Society for Economic Anthropology
Oral Presentation Session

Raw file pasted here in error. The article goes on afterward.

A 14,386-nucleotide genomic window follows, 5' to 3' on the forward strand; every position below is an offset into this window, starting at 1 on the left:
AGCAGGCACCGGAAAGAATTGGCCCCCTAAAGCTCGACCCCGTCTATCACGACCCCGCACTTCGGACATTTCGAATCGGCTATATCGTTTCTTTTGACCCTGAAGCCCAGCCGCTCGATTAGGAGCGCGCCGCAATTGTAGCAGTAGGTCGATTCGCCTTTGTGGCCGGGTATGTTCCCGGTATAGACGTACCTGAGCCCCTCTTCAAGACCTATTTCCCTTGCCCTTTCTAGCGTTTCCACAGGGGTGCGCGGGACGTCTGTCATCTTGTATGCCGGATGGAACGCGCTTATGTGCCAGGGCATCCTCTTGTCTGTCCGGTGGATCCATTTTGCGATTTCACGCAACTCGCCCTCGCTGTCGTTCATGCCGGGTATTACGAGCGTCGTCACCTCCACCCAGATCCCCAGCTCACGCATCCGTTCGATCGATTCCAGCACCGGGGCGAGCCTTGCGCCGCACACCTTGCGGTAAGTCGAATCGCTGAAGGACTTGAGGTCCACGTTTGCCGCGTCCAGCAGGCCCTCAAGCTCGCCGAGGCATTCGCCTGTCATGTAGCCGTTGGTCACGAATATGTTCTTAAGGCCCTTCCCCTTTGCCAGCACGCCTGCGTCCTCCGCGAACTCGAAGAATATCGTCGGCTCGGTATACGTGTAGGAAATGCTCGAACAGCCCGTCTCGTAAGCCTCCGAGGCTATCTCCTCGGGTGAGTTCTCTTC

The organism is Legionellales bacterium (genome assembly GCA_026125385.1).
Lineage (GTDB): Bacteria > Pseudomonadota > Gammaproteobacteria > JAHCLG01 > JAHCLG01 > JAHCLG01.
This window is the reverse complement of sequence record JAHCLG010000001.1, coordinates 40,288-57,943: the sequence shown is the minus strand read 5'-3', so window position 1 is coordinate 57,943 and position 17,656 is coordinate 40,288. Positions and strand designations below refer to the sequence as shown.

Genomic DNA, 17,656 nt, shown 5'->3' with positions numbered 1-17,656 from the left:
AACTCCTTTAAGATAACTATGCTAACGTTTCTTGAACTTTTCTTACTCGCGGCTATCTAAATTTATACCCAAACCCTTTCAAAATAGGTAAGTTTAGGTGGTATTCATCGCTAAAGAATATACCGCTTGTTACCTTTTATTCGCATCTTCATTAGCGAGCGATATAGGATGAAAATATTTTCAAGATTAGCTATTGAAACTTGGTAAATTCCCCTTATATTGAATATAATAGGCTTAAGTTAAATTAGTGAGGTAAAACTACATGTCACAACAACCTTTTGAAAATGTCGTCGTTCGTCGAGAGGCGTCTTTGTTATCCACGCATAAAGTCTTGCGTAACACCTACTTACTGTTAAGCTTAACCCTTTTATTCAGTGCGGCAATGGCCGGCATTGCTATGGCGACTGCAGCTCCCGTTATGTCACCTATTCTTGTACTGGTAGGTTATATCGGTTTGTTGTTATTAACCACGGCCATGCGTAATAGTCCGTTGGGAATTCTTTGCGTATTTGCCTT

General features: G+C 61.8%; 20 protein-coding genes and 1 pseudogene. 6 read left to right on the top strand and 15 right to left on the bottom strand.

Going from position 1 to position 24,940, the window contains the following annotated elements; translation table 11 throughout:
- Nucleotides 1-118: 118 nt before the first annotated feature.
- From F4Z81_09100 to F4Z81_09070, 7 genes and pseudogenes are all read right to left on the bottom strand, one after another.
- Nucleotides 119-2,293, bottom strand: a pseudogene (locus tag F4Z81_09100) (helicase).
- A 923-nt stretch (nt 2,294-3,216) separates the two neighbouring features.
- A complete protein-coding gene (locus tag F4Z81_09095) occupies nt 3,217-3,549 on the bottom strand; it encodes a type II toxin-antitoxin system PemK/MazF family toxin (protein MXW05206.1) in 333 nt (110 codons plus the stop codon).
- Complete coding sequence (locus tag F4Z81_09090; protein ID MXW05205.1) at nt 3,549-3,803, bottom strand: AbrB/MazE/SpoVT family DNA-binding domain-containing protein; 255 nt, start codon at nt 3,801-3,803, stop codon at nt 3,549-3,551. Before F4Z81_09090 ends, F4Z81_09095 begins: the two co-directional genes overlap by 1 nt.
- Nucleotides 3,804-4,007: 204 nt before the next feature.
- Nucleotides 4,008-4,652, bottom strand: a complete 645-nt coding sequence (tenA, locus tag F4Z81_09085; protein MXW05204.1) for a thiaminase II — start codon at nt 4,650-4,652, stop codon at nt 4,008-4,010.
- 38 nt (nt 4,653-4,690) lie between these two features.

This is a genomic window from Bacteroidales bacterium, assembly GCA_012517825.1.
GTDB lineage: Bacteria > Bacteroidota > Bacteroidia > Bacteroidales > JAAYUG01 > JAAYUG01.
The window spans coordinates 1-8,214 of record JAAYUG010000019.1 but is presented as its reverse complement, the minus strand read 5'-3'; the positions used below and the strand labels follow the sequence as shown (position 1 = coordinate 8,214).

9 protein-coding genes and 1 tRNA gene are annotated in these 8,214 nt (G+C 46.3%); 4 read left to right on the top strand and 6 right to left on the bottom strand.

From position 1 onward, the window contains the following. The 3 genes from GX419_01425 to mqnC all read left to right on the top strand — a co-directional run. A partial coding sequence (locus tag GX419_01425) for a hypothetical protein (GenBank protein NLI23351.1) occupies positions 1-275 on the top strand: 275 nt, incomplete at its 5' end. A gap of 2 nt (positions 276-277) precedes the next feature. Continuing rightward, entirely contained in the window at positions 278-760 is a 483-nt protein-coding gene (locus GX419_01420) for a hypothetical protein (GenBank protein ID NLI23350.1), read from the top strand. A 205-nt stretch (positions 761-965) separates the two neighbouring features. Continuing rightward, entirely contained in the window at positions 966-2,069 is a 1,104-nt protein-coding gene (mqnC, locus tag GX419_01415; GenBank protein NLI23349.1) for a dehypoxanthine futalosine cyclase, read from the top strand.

In March 2016, an overpass under construction in Kolkata, India, caved in, mangling innumerable on-site workers under the rubble. This gruesome disaster was, however, hardly an exceptional incident in Kolkata's recent urban history. Indeed, infrastructural accidents and disasters in the city have taken on a chronic character as old buildings are regularly gutted by raging fires and bridges or overpasses have collapsed frequently in the recent past. Popular narratives about these disasters mourn Kolkata's persistent failures to recompose itself into an efficient metropolis, attractive to transnational capital. Each instance of infrastructural failure only seem to high-light the painful distance between Kolkata's reality as a crumbling, post-colonial city and its elusive 'world-city' ideals. The lamentations about Kolkata, however, remain silent about the precarious exposure of the urban poor in the city to infrastructure related accidents - even when homeless populations, migrant workers, and slum residents compose the largest proportion of casualties in them. Moreover, middle-class discourses about Kolkata's development invariably hold such populations as responsible for the infrastructural failures where unregulated squatter colonies, slums and informal markets are supposed to be choking the city's strained infrastructures. Through ethnographic readings of urban infrastructural disasters, this paper explores how decaying infrastructures and urban poor populations are co-constituted as obstacles to Kolkata's future development and eventual transformation into a global-city. In doing so, the paper questions how sites of urban disasters ultimately reveal middle-class anxieties about the presence of socio-economically marginalized subjects under conditions of intense neoliberal change in Kolkata.